The church understood this and for this reason the teaching has always been that no Scripture is of private interpretation, but requires prayer and council especially with regards to difficult passages. How do we make sense of difficult passages? We test them against the living tradition that has been handed down to us from the apostles, against the apostolic preaching. We also test them against the rest of Scripture and the New Testament. If something is true, it should be true throughout the text and not only in a few isolated instances, when taken out of context.

In all of this, the holy ecumenical council served as a court of last resort and final authority, through the authority vested in the bishops by the laying on of hands from the Apostles, which they in turn received from the Lord Jesus Himself. The ecumenical council is the place where the leaders of the Church could come together to pray and discern and ask the Holy Spirit to guide them to the truth of the faith that was handed down and remains unchanged. What a love these men had for preserving the Church! I pray that we would take time to understand just what kind of a treasure we have in this faith and in the Church, the living body of Christ. I thank God for what He has generously offered us. May we become worthy of these gifts through our love for Him. And Glory be to God forever AMEN.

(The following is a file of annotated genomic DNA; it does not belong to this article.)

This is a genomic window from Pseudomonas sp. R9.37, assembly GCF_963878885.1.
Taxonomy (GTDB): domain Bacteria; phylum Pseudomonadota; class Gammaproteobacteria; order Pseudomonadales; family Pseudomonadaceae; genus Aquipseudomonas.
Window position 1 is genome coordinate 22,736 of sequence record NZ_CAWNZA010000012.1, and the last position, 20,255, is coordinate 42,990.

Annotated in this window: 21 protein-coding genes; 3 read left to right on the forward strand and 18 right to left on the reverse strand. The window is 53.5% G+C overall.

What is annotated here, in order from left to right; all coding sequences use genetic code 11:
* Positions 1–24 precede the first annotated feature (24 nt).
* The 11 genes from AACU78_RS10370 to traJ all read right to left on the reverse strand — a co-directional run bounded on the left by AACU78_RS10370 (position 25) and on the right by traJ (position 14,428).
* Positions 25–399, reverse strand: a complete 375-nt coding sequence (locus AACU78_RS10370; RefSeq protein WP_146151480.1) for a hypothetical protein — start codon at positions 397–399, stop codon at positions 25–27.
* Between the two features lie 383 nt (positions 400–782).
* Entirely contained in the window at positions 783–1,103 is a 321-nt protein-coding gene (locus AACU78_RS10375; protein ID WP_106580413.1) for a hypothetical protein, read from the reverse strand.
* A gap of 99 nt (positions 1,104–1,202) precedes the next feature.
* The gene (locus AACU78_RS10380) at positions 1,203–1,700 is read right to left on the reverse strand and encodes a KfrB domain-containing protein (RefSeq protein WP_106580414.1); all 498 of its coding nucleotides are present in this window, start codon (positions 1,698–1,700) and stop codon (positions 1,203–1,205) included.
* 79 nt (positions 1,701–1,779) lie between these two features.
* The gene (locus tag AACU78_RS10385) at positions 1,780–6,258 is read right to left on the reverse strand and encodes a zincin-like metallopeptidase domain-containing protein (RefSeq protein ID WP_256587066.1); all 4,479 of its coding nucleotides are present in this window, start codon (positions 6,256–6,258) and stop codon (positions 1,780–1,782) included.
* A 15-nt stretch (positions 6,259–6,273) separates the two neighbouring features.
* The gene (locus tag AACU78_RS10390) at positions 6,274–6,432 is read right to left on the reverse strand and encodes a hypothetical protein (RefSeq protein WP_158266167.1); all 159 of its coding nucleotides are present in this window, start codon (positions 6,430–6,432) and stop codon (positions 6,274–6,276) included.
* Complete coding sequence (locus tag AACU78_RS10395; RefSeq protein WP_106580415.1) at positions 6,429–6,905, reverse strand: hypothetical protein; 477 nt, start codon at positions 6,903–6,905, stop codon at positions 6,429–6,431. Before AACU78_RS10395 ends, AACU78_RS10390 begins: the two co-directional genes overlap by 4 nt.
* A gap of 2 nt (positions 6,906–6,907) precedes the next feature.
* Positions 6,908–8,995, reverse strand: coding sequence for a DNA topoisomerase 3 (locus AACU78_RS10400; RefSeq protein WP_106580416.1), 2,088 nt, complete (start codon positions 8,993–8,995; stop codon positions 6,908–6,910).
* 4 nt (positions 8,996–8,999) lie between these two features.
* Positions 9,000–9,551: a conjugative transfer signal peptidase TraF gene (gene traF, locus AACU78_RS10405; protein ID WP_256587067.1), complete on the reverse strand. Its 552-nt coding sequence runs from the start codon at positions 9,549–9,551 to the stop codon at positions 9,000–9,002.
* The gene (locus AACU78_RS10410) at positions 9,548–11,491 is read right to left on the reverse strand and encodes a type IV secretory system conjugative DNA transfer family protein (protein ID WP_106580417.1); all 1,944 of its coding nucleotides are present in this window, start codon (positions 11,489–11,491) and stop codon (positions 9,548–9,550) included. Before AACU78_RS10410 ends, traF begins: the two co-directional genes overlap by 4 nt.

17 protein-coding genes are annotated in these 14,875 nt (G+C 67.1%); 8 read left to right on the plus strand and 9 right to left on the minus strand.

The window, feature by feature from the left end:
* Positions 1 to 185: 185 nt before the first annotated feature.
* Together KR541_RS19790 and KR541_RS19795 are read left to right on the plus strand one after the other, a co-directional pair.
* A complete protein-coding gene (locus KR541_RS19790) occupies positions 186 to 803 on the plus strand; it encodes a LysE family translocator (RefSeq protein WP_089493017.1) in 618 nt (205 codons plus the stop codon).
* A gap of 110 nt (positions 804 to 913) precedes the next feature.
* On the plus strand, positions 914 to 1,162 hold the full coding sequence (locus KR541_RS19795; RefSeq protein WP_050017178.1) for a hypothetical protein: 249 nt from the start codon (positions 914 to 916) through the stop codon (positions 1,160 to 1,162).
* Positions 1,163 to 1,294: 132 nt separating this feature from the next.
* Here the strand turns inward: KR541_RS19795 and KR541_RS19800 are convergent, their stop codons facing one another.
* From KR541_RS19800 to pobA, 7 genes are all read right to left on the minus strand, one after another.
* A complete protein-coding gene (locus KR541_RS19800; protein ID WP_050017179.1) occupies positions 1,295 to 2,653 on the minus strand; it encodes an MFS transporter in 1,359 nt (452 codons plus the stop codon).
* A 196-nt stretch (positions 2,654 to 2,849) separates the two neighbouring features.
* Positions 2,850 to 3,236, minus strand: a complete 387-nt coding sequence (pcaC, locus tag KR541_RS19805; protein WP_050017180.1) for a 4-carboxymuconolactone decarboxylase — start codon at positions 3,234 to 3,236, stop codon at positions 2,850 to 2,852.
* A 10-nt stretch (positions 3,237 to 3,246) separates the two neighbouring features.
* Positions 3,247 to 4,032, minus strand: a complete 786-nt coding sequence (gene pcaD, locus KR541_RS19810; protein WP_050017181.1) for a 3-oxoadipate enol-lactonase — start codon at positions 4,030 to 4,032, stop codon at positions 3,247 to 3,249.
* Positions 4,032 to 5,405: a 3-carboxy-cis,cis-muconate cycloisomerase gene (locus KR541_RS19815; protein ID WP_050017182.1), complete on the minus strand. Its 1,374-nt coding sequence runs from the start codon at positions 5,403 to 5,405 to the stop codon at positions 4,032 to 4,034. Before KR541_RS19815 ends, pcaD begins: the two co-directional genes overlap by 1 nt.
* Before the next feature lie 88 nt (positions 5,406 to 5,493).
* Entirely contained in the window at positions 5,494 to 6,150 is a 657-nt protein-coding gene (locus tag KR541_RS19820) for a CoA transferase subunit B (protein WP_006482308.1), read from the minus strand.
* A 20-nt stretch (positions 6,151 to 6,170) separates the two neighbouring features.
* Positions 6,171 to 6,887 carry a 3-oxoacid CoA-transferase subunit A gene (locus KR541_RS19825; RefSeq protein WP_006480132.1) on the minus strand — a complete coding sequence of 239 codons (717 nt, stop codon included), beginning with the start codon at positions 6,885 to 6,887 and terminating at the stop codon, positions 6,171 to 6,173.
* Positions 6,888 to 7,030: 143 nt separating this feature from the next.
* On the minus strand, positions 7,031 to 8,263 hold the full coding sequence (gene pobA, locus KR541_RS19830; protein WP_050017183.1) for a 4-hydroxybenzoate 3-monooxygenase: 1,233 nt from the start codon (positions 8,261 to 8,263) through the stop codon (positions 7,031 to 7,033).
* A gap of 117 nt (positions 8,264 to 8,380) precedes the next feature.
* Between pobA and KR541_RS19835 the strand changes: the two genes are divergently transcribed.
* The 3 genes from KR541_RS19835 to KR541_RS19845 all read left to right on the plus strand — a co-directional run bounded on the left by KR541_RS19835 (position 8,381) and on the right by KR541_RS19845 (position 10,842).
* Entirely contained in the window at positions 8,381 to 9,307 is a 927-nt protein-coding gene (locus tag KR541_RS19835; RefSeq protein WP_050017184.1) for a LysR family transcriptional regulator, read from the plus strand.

See also
Why Should We Not Doubt the Church? Why Should We Not Doubt the Church?
Fr. Roman Savchuk
Why Should We Not Doubt the Church? Why Should We Not Doubt the Church?
Priest Roman Savchuk
It is hard to imagine, but there was a time when St. Athanasius the Great alone, hiding from persecution in the Egyptian desert with St. Anthony, maintained the truth of the “consubstantiality” of the Holy Trinity.